Call for Abstracts

PRiME 2024 (October 6-11, 2024)

See the Call for Papers PDF for detailed information about the symposia, manuscript submission requirements, and financial assistance. Abstracts are due no later than Monday, 22 April 2024 at 11:59 PM Eastern Standard Time.

Steps and Instructions:

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  1. Begin a Submission

    Click the appropriate symposium title below to begin your submission. See the Call for Papers for detailed information about the symposia, manuscript submission requirements, and financial assistance.
  2. Symposium Selection

    Choose or change the appropriate symposium for your abstract. Do not make a double submission by submitting the same abstract to two different symposia.

    Students: Please note that if you wish to be considered for the Z01 General Student Poster Session competition, you must submit your abstract to the Z01 General Student Poster Session. Abstracts submitted to other symposia are not eligible for participation.

  3. Presentation Type

    Oral presentations will take place in person at the live meeting. They must be in English. LCD projectors and laptops are provided for all oral presentations. Presenting authors MUST bring their presentations on USB flash drives to use with dedicated laptops located in each technical session room. Speakers requiring additional equipment must make written request to at least one month prior to the meeting so appropriate arrangements can be made, subject to availability, and at the author's expense.

    Poster presentations must be displayed in English. Posters should be printed in A0 format (84.1cm x 118.9cm or 33.1in x 46.8in) and labeled with the abstract number and day of presentation in the final program. Participants in the Z01 General Student Poster Competition are required to upload a digital poster file in advance of the meeting and be present during the in-person judging session on Tuesday evening. The deadline to upload a digital file for the competition is sent to presenting authors.

    Digital presenters will be required to submit a video of their presentation, and/or a copy of the slide deck or poster. This will be made available for on demand viewing only within the online program for about 30 days from the close of the meeting. Digital presentations will NOT be streamed into or out of the onsite session rooms. Digital presentations are not a substitute for an in-person oral talk if you cannot attend the meeting unexpectedly.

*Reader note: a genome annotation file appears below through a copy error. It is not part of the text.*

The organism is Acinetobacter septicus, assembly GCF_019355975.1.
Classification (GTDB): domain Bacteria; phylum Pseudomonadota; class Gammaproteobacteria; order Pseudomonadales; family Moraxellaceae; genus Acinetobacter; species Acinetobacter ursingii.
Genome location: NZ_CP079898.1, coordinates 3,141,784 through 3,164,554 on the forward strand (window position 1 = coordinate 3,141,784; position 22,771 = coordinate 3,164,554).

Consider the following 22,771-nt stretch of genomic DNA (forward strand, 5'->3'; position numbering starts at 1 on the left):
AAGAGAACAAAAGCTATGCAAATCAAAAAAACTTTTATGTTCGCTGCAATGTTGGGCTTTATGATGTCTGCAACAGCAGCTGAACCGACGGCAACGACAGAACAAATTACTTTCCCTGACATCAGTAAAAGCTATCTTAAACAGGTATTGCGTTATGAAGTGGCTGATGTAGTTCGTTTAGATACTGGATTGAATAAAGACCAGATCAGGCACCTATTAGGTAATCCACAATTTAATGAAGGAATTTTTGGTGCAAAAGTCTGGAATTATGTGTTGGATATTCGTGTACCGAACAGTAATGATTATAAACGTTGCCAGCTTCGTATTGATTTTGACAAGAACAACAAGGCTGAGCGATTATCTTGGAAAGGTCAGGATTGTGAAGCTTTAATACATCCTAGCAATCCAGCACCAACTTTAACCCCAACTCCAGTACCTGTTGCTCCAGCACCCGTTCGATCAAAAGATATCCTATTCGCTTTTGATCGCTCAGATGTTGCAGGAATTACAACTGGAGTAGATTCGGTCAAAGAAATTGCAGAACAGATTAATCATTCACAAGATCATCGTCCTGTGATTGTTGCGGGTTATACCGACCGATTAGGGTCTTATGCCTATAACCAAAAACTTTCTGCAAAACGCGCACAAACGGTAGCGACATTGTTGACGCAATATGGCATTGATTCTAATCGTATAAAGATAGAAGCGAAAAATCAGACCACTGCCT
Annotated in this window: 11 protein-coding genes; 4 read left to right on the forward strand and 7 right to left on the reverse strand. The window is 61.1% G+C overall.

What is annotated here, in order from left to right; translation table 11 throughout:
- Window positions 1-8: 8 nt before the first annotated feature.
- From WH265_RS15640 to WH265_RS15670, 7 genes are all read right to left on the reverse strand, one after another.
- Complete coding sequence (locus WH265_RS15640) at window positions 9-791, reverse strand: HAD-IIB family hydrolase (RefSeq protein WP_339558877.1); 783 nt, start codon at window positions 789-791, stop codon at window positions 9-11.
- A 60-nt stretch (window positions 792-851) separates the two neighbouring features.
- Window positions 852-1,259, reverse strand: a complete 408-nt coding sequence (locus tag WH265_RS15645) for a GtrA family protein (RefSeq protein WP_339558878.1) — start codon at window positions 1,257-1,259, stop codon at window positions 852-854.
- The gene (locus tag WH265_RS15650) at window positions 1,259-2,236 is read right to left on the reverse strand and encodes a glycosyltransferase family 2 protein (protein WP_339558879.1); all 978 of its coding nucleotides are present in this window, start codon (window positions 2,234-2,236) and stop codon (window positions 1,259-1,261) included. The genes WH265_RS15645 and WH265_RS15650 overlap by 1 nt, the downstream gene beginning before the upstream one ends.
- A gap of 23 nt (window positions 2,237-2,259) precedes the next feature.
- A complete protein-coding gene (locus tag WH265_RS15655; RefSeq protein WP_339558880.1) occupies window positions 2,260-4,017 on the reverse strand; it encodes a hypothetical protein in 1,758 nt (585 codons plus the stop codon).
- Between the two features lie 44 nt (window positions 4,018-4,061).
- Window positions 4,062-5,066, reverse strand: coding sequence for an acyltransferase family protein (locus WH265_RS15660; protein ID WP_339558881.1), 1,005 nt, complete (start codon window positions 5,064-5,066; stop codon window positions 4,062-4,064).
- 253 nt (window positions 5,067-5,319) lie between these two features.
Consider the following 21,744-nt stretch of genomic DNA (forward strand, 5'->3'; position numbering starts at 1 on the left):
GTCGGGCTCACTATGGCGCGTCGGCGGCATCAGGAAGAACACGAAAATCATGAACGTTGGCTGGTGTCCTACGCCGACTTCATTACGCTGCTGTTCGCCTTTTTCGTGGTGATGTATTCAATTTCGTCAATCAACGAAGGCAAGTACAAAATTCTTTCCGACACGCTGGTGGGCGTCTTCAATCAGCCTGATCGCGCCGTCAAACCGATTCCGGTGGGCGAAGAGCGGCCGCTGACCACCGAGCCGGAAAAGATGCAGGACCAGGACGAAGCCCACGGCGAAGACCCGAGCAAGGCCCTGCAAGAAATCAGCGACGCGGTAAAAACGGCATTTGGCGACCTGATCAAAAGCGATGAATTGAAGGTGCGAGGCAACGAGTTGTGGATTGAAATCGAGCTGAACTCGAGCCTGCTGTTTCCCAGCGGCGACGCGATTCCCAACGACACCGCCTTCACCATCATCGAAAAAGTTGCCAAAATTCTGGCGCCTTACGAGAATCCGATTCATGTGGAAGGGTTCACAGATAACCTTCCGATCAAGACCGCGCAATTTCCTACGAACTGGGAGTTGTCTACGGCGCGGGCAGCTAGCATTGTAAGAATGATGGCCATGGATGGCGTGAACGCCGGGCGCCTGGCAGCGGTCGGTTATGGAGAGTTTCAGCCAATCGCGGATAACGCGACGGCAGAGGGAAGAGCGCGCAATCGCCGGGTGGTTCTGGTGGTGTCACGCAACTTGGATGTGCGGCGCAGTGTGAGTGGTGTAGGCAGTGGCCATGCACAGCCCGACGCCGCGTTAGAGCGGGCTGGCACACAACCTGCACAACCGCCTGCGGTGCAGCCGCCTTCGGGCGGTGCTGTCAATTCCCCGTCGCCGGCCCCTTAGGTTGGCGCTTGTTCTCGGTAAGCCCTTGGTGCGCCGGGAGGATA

4. Title

    Enter your title, preferred presentation format (oral, poster), copyright release, and any comments you might have for the organizers. Requested presentation formats cannot be guaranteed and are scheduled at the discretion of the Symposium Organizers.

    The title of your abstract should be in initial capital letters, not all caps: This Example is Prepared in Initial Capital Letters and Is Correct. THIS EXAMPLE IS IN ALL CAPITAL LETTERS AND IS NOT CORRECT.

  5. Authors

    CAREFULLY enter author name, affiliation, and contact information (email and phone). Author information (including ordering) will be published exactly as you enter it into the system and cannot be changed after the abstract submission deadline date of Monday, 22 April 2024.
  6. Abstract Text

    The length of your abstract text must be 750 words or less. DO NOT include the abstract title and author name(s) in your abstract text. This information will be appended to your abstract after the submission has been successfully completed. No file upload is needed for your text, you may enter it directly into the website or paste it in from an external source. You may also upload one separate image file containing any necessary figures/tables/equations.

    You may also upload one separate image file containing necessary figures/tables/equations. JPG is the only allowed image format. PNG images will not be accepted.
  7. Confirmation

    You must confirm that ALL information is correct as submitted. All information will be published exactly as you entered it into the system, and cannot be changed after the Abstract Submission Deadline.
  8. General Instructions

    Presenting authors will be automatically informed of the unique ID numbers and passwords assigned to their abstracts. Abstracts may be viewed and modified at any time between submission and the deadline date of 22 April 2024, using the assigned ID# and password.

  9. Technical Support

    For help in submitting an abstract online, email Tech Support.

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Z01 - General Student Poster Session

This poster session provides a forum for graduate and undergraduate students to present research results of general interest to ECS, ECSJ, and KECS. The session’s purpose is to foster and promote work in both electrochemical and solid state science and technology, and to stimulate active student interest and participation in ECS, ECSJ, and KECS. Posters accepted for presentation in this session are eligible for General Student Poster Awards. To be considered for awards, student poster authors must (1) upload a digital poster, and (2) be present during the in-person judging session. The top three student authors receive prizes: 1st place: $1,500; 2nd place: $1000; and 3d place: $500.
The deadline of has been reached. New submissions closed.

Z02 - A Lifetime of Cleaning the Planet: In Honor of Akira Fujishima

This symposium honors Prof. Akira Fujishima for his outstanding contributions to a host of PRiME topics related to clean environmental science and technology. Best known for his discovery with Prof. Kenichi Honda in 1972 of the water photolysis process using titanium dioxide (TiO2) and ultraviolet light. Over his 50+ year career, Prof. Fujishima has been a polymath in both fundamental and applied research.